Dirty Little Secrets: Breaking the Silence on Teenage Girls and Promiscuity (2011) unpacks, despite its title, not simply the subject of promiscuous girls, but in general how young women in our culture are denied the opportunity to develop a sexual identity on their own terms. Instead girls (and many women) see their identities as tied up with how boys (/men) view them, never quite measuring up. Above all, it shows how girls, taught not to be sexual, often have sex not for the sake of their own sexual pleasure, but to be accepted, seen, and, ironically, rescued from their belief that they are not good enough as they are.
The author, Kerry Cohen, is a practicing psychotherapist and once a "loose girl" herself; many will know her as the author of Loose Girl: A Memoir of Promiscuity (2008). As Cohen shows, the perpetuation of a "cultural narrative" that teaches young girls that "boys are horny, but girls are not, and so girls must do what they can to keep boys and their out-of-control hormones at bay," doesn't keep girls "safe" at all. Because "when you deny a group of people an essential part of who they are, a part they have full right to, they often wind up using it in a self-destructive manner rather than a natural part of their development." Moreover, telling girls to be "sexy but not sexual" greatly outweighs any attention to what might be "a natural, authentic sense of their sexual identity."
The purpose of Dirty Little Secrets is both to open a discussion that aims to identify girls' sexual experiences in our culture and how they develop as sexual creatures inside a culture that largely holds the reins on what that means. It is also to provide some suggestions for helping girls (and women) find their way out of this negative experience with using sex for male attention, and helping girls (and women) gain control over their sexual lives.
Among the many topics Cohen confronts is how the abstinence train co-opts a girl's control over her own sexual choices and how the labeling of girls into "virgins," "sluts," and "empowered" (à la Ariel Levy's female chauvenist pigs) deny girls true empowerment and the room to develop a healthy and positive sexual identity. And she addresses in separate chapters the significance of mothers as positive role-models, and of fathers' relationships to their daughters. And she tackles the difficult subject of rape and how complicated the issue can be when girls without ownership of their sexuality have sex and feel violated, even if they consented. And how girls get drunk to lose their virginity and have sex so that they will have an excuse later on (if they can't blame it on "Love").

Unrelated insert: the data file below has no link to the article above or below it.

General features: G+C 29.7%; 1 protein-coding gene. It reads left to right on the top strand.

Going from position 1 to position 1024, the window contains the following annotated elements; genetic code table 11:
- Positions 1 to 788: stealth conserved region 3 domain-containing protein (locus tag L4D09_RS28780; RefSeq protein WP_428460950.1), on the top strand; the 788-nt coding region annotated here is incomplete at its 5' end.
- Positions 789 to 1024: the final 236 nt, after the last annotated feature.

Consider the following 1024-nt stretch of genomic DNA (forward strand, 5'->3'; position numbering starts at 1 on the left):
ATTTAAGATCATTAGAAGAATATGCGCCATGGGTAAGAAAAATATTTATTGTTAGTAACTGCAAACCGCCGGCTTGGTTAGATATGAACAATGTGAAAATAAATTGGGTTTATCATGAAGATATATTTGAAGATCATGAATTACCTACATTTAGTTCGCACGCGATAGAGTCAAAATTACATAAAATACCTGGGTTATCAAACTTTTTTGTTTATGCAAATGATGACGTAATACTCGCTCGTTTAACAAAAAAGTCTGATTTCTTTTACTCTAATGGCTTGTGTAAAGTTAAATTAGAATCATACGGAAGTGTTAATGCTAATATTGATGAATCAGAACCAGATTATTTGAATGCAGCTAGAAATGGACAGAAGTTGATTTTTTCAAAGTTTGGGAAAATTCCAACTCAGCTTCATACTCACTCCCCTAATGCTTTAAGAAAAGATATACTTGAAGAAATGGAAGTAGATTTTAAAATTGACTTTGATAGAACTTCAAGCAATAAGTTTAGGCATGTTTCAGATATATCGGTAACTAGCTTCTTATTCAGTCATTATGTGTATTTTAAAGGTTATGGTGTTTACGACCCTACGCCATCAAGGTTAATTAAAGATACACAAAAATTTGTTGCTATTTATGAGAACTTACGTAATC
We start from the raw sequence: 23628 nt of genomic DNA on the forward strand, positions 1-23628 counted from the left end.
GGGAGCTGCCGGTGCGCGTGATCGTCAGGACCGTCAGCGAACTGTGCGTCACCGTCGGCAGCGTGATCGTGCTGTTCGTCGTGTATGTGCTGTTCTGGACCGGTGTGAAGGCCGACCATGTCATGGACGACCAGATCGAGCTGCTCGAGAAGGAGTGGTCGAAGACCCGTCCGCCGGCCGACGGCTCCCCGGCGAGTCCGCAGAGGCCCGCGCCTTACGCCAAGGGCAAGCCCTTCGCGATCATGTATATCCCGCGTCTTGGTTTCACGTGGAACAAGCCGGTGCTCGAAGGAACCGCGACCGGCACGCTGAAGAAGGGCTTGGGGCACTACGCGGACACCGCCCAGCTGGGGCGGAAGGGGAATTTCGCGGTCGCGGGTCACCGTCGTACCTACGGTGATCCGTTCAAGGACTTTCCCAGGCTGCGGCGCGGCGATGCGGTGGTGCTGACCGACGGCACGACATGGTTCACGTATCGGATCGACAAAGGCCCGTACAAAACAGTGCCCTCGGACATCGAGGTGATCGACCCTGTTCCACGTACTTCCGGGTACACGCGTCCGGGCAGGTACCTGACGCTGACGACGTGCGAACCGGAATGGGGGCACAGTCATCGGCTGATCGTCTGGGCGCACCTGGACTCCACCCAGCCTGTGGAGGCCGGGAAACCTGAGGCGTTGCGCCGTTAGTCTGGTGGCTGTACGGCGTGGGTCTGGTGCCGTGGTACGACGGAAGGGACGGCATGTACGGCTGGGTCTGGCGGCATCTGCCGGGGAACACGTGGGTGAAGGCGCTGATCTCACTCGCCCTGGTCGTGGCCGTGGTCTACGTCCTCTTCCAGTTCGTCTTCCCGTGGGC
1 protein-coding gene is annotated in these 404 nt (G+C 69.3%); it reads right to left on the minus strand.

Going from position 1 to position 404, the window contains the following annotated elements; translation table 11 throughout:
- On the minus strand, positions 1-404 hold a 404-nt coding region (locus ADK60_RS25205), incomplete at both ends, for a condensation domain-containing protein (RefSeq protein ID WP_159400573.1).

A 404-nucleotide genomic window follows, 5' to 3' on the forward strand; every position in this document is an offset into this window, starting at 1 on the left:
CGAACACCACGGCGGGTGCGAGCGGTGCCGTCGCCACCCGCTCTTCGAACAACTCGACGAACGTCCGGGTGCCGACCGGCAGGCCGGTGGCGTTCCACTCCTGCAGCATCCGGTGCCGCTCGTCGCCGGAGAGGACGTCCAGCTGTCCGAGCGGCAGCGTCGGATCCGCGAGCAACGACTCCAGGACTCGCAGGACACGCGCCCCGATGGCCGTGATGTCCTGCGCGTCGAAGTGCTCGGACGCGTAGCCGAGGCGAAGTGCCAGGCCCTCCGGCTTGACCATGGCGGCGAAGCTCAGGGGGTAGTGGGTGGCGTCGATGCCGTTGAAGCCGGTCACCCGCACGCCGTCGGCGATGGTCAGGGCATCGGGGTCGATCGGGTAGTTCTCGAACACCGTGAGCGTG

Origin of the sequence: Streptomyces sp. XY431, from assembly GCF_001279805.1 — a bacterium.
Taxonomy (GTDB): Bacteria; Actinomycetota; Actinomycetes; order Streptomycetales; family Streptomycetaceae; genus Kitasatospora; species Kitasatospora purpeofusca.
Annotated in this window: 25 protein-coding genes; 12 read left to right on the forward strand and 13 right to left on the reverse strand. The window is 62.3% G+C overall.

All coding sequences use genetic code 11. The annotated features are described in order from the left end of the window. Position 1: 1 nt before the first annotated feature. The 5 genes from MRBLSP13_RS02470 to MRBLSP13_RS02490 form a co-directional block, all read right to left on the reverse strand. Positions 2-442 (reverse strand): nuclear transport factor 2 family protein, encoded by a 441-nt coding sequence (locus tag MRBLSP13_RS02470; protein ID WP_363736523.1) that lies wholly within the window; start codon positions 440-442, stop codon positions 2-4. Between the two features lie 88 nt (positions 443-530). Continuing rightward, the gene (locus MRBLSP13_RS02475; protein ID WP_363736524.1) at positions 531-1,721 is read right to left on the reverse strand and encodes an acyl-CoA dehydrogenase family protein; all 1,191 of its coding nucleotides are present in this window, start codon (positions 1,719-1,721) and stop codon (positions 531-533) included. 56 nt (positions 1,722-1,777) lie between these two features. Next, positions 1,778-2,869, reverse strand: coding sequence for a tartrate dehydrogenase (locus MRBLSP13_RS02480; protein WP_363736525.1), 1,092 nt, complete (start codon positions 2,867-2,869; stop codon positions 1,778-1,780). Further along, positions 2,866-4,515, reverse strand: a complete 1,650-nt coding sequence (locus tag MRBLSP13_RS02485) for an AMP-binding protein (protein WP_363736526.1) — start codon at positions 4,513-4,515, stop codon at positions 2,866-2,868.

Cohen also discusses sexting and cybersex in an admirably nuanced manner that forces us to see the sensationalist stories blown up by the media for what they are, and consider the real problem, which "is not necessarily that girls are victims of predatory males. It's that they are victims of very narrow definitions of sexual desirability, and in many ways, sexting is one more way girls wind up viewing sexual behavior as completely removed from their own desire." That said, Cohen also suggests we consider sexting as a safe way to explore sex; "that sexting is not only safe but also keeps kids safer than if they were having real-life sex." And that online resources and positive communities can be a good place for youth to turn for real, frank information when conversations with parents can be embarrassing.
In her final chapters, Cohen provides advice to empower grown women, and suggestions for how to talk to teens about sex, including sexual desire, outercourse, masturbation, and emotions, all thoughtfully and accessibly written.
I highly recommend Dirty Little Secrets: Breaking the Silence on Teenage Girls and Promiscuity.
Adapted excerpt by Cohen: If a Teenage Girl Has Sex, Does This Means She's At Risk?
(Cohen is also the author of the forthcoming memoir Seeing Ezra, about parenting her autistic son, and she has written three young-adult novels.)